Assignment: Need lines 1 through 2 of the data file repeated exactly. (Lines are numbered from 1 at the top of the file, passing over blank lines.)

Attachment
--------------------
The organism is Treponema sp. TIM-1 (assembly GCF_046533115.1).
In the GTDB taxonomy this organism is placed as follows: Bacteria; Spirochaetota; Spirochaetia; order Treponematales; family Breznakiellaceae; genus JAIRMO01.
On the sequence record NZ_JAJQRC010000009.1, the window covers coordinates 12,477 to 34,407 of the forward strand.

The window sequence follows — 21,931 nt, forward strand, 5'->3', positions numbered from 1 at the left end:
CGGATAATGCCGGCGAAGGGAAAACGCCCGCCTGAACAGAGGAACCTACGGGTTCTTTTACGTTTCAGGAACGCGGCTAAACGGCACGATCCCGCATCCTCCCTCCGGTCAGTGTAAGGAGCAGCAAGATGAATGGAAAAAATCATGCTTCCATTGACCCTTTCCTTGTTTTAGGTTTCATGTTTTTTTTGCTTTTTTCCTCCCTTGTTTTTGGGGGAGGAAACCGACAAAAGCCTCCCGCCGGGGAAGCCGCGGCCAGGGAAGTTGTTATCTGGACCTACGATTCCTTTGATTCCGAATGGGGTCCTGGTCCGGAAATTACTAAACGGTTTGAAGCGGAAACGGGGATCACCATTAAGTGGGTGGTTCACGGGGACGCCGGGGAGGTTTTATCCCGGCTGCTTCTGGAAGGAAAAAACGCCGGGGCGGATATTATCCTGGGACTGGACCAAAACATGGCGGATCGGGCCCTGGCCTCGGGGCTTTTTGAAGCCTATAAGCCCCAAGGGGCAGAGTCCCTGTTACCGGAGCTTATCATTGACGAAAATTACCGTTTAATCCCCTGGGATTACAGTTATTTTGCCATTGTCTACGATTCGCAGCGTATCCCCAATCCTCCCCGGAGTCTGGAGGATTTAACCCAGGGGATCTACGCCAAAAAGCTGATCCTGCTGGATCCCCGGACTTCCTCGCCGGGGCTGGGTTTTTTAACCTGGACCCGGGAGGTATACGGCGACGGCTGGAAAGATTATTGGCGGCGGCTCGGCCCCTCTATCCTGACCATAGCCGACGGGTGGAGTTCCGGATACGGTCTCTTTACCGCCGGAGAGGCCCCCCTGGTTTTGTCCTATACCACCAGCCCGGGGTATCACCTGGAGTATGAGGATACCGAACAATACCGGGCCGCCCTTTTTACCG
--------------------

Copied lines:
The organism is Treponema sp. TIM-1 (assembly GCF_046533115.1).
In the GTDB taxonomy this organism is placed as follows: Bacteria; Spirochaetota; Spirochaetia; order Treponematales; family Breznakiellaceae; genus JAIRMO01.